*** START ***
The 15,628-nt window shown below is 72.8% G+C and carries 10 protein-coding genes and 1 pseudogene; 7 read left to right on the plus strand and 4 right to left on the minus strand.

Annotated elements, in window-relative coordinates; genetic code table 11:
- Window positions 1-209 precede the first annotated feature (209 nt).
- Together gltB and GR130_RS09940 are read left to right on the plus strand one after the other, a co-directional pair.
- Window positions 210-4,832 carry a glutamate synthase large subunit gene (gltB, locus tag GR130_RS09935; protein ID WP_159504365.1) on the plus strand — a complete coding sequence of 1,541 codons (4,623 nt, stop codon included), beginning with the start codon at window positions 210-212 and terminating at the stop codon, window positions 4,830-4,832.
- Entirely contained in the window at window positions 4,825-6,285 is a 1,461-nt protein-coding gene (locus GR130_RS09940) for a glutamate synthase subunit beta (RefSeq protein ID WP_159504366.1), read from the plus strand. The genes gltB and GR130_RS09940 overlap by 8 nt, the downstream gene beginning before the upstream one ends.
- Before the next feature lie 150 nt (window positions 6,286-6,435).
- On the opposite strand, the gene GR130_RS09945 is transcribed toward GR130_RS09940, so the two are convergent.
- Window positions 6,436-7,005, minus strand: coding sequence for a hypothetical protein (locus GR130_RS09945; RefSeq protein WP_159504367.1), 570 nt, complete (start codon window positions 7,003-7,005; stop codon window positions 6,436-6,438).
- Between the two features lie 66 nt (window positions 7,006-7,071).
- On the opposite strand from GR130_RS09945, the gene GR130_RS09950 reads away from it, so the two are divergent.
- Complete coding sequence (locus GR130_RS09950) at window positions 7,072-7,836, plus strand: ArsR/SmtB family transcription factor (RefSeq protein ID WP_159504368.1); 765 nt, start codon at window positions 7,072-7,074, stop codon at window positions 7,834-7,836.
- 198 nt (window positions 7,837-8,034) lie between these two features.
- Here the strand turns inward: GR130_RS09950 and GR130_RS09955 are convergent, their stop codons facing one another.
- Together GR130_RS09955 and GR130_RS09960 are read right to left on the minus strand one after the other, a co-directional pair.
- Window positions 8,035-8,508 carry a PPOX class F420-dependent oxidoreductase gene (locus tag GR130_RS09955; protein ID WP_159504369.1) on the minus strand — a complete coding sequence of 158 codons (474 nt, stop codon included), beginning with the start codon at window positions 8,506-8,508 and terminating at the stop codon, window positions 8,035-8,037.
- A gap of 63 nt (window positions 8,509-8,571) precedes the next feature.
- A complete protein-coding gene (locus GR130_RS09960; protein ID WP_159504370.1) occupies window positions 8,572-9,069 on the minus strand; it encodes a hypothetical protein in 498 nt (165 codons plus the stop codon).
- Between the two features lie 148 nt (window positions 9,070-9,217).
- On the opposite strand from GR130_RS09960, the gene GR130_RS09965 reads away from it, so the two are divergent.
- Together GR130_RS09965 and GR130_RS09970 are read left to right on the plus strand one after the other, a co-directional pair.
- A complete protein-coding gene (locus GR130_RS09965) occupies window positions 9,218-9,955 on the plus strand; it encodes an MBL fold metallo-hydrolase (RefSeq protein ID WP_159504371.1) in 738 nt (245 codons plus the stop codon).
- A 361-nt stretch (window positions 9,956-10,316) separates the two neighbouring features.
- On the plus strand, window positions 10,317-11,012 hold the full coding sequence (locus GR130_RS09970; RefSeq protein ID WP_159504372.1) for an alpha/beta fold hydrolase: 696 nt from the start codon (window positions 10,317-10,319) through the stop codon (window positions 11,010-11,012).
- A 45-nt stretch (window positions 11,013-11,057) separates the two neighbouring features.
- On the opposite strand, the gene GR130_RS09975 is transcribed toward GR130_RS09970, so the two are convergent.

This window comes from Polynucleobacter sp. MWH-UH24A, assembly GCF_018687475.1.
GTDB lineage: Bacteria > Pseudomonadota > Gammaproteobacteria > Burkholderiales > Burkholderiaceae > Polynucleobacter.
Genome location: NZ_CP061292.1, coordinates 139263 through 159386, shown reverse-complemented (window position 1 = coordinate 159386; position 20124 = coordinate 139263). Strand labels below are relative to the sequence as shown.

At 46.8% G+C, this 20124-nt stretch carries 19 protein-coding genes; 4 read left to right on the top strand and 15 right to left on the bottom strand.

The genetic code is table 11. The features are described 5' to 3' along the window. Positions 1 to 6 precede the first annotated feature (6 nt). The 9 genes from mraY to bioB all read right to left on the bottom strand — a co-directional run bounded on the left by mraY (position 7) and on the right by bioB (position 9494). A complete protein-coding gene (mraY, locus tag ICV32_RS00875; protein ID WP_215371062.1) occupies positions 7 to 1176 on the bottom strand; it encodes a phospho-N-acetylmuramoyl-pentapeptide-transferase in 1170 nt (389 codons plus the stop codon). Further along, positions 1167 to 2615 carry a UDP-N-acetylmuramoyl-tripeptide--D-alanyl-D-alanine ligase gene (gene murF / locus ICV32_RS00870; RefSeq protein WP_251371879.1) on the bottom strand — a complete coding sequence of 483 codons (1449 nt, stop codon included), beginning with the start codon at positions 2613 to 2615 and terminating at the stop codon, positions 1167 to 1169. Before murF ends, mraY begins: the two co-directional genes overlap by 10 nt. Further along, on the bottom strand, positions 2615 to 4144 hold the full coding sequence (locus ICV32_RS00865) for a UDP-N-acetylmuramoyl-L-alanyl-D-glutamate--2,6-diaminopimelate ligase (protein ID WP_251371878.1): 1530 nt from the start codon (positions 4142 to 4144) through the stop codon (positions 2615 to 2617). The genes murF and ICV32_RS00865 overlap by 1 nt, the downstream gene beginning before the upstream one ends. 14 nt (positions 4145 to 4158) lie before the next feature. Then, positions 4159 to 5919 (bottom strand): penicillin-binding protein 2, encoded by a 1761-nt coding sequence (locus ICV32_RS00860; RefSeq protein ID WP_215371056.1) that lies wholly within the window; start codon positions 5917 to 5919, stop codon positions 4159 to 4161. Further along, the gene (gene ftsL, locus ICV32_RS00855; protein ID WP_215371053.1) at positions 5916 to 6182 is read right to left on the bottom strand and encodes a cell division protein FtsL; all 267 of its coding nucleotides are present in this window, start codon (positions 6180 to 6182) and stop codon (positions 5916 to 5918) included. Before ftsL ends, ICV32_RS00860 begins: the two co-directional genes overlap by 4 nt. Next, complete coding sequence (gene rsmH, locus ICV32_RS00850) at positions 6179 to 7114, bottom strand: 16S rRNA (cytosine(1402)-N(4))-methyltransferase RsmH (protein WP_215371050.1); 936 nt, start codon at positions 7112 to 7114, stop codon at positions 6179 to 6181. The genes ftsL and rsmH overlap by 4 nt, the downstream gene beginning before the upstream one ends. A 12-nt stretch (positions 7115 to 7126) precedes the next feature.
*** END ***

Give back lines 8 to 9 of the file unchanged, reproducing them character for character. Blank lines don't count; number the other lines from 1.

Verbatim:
- On the opposite strand, the gene GR130_RS09945 is transcribed toward GR130_RS09940, so the two are convergent.
- Window positions 6,436-7,005, minus strand: coding sequence for a hypothetical protein (locus GR130_RS09945; RefSeq protein WP_159504367.1), 570 nt, complete (start codon window positions 7,003-7,005; stop codon window positions 6,436-6,438).